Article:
Remember when you were just starting out as a writer, and you were hesitant about sharing your work with other people? Maybe you were eager to do so, but couldn’t find the right people to give you constructive criticism. Now that you’re past that point, part of your role as a writer should be, at least partially, to encourage aspiring writers to build up their confidence and get their work out there. Here’s how.
Offer to read a few pages of their most recent project
“Can you please read this thing I wrote, because you’re a writer and I value your opinion?” We all hate this question, but its implications aren’t as ‘annoying’ when we look back on how we felt as beginners. If you have never really written anything before, you have no idea if you’re ‘doing it right.’ Though you won’t have time to read their entire body of work, offer to look over a few pages. It’s not much, but it’s a start – and it will mean a lot to them that you’re giving them something, even something small.
Ask them if they want feedback on those few pages, and what kind of feedback they want. Some new writers honestly just want to hear if you think it is “good” or not. Not everyone is looking for an in-depth analysis of everything they did and did not do well. Though you’re likely more experienced and that’s what your brain might immediately default to, be mindful.
Suggest writing groups, online or face-to-face
Teach aspiring writers early on that a great way to establish themselves in smaller writing circles is to participate in writing discussions and, occasionally, critique groups. They need to learn not to immediately jump to the conclusion that every writer they know will be able to refer them to an agent or help them get their work into a journal or magazine.
If you can help an aspiring writer find a community of other writers that they fit in with and feel comfortable with, you have already done a huge favor for them – and that’s amazing. There is a lot of writing advice and different kinds of feedback out there. It’s better for them to seek out help and information from a group of people than always only running to you for help.
Answer their questions honestly, but constructively
Aspiring writers, especially brand new ones, want to know everything. Is it hard to get published? Is it worth their time? Are they good enough? Will they be able to make money? Be honest, but don’t be discouraging. Never tell someone who wants to be a writer that it’s not possible. But do let them know that it’s hard work, and that there is no easy way to become a professional (because there isn’t). If they want to make a career out of it, they’re going to have to put in the [free] hours.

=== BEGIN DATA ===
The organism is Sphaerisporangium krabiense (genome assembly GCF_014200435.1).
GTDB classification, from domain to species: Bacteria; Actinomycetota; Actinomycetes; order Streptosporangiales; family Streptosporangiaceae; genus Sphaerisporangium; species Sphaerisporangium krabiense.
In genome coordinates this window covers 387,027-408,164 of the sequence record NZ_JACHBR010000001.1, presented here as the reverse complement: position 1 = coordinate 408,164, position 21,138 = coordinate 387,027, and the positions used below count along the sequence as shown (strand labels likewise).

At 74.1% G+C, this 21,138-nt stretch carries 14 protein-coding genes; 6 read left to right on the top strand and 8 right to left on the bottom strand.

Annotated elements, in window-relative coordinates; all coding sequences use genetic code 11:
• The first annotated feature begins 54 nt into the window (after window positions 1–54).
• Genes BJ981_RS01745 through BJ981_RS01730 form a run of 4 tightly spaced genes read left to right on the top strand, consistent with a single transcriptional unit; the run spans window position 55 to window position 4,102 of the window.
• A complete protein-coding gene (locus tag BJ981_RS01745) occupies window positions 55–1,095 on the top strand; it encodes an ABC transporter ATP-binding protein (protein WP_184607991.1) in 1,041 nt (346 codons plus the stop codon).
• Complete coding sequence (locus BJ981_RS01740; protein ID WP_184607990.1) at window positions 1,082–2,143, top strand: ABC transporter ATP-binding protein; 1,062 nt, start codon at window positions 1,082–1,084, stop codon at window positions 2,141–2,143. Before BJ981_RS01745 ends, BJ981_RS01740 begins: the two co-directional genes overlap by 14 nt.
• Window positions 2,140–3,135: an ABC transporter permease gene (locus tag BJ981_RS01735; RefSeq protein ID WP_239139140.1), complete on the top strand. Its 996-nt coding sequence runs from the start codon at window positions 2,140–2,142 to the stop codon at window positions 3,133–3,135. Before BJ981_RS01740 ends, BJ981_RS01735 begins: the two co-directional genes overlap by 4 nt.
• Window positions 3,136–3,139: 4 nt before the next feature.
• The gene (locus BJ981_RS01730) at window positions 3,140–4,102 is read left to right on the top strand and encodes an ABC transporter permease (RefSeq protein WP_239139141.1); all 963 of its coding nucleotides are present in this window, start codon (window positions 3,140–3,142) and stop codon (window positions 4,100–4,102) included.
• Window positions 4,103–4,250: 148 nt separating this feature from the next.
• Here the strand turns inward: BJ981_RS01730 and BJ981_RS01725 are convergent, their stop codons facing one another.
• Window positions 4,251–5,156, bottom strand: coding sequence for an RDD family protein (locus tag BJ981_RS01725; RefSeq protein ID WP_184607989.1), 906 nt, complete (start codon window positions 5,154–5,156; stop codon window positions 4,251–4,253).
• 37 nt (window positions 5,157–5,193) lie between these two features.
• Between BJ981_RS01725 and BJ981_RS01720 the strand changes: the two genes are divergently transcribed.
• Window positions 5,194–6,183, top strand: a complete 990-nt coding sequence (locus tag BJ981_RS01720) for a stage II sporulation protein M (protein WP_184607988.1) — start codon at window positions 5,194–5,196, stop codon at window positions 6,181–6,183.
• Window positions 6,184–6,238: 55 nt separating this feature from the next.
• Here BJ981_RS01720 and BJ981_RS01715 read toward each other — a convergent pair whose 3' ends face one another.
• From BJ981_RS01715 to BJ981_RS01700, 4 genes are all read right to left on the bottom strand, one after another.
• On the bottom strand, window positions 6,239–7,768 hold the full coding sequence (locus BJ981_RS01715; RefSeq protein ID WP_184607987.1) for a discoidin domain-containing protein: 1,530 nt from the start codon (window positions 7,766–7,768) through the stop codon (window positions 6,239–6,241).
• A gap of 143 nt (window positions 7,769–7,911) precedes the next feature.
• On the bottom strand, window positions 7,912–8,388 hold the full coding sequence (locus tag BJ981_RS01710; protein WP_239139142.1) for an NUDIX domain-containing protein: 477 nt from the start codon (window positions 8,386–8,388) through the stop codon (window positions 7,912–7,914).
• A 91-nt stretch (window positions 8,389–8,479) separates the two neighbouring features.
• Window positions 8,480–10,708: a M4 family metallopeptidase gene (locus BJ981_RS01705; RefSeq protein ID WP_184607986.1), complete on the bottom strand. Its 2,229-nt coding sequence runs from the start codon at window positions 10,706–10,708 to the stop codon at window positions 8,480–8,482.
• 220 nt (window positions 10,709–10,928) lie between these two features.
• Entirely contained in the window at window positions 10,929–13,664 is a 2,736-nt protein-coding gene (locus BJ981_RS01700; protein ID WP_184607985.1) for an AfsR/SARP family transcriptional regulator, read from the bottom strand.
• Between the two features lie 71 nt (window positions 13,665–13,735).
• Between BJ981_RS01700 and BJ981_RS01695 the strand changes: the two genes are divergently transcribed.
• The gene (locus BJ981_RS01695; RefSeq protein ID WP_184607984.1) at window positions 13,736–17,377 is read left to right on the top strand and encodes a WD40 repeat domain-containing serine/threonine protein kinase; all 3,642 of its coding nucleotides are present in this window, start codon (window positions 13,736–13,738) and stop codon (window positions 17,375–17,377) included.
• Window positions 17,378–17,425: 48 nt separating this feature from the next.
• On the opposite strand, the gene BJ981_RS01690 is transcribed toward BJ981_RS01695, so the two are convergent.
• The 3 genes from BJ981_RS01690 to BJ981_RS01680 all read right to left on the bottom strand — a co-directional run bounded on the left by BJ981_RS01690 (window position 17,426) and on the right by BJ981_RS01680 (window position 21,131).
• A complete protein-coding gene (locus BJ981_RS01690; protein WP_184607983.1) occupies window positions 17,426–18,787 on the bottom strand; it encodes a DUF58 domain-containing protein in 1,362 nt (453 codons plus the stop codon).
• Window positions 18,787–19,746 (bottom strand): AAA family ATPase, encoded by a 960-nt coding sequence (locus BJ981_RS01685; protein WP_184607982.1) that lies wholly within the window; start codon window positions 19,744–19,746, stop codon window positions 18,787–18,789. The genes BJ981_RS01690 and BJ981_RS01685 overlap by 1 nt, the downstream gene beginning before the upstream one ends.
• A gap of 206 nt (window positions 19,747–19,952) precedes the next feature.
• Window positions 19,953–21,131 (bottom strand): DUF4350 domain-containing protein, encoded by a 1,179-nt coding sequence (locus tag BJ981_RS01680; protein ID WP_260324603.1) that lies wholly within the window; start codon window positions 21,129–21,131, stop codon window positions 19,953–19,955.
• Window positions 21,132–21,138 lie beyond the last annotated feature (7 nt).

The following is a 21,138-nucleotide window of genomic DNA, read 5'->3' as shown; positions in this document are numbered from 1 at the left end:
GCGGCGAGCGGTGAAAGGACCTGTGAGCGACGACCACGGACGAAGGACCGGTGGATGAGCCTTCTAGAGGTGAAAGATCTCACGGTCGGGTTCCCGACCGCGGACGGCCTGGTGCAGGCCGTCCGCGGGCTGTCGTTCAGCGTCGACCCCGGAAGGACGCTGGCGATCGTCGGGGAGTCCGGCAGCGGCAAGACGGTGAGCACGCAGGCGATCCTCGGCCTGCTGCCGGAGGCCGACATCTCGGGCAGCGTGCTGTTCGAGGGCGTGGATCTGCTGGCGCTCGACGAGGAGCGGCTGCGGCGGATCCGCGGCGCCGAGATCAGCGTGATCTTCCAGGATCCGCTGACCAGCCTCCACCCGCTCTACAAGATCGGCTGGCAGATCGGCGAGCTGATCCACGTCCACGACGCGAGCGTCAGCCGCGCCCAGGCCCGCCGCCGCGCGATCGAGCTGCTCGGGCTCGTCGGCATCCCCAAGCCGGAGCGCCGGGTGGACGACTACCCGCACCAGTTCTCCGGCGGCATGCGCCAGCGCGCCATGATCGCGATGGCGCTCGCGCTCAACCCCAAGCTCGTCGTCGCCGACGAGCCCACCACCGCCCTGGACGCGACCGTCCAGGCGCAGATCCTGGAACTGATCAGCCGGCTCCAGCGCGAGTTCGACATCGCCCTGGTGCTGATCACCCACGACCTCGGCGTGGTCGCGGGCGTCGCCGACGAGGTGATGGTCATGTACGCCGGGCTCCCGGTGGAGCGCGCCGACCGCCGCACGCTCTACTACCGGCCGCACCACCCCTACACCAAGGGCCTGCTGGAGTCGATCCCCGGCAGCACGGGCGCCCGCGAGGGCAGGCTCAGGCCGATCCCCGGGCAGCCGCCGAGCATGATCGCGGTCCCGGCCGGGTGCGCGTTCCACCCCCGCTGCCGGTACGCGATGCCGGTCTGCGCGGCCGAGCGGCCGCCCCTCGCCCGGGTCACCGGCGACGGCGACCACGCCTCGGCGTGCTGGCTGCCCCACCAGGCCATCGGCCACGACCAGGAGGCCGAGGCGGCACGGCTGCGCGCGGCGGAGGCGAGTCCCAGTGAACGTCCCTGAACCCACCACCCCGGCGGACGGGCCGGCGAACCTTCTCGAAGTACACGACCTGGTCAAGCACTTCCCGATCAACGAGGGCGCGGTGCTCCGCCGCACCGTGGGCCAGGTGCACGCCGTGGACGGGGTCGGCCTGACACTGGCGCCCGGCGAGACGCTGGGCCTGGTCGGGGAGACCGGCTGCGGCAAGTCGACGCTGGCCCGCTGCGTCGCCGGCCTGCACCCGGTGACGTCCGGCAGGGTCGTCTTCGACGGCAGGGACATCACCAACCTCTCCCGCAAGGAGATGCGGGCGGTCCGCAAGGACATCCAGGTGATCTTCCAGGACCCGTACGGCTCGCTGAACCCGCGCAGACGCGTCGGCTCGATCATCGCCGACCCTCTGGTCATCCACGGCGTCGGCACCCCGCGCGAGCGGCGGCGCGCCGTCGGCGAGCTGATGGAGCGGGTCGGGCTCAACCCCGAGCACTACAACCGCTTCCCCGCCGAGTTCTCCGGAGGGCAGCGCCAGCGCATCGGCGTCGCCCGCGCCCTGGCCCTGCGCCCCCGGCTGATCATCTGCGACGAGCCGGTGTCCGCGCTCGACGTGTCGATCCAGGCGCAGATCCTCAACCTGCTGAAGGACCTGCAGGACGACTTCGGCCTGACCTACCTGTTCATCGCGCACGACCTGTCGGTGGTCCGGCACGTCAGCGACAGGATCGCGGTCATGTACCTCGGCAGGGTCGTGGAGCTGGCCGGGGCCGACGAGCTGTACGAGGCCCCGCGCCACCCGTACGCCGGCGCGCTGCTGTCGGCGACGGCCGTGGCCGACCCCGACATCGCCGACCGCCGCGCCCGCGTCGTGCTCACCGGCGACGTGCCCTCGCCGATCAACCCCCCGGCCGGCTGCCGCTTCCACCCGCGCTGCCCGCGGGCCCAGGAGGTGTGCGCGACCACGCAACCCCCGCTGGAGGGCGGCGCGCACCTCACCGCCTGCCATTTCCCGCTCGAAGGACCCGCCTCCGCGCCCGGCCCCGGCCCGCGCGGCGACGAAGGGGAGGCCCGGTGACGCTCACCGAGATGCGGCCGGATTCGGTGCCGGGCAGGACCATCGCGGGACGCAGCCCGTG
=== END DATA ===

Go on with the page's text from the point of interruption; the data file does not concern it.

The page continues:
If there are questions you can’t answer, refer them to someone who can. There are Facebook groups and writing blogs and forums and podcasts all over the place. If they are looking for resources, and they are coming to you because they trust you to give good advice and/or references, that’s not a bad thing. They look up to you. Be real. But be nice about it.
Though it probably goes without saying, always remember to be respectful. You may have built up a pretty tough shell when it comes to negative feedback by now, but a new writer hasn’t. At this stage, it’s the little things that instill confidence and make them really feel like they can pursue their dream. Be helpful when you can, and pass them along to others when you can’t.
At first, they will be nervous and unsure and pretty clingy. But they will find their voice, and their favorite genre, and their platform, and their community, and they will not forget how you helped them. If nothing else, do it because helping people is one of the greatest feelings you will ever experience. Second to publishing your first piece of writing, probably.
Have you ever encouraged a new writer to get started and share their work? What questions did they ask? Have you kept in touch? Share your stories.
Meg is the creator of Novelty Revisions, dedicated to helping writers put their ideas into words. She is a freelance writer and an eight-time NaNoWriMo winner with work published in Teen Ink, Success Story, Lifehack and USA TODAY College. Follow Meg on Twitter.
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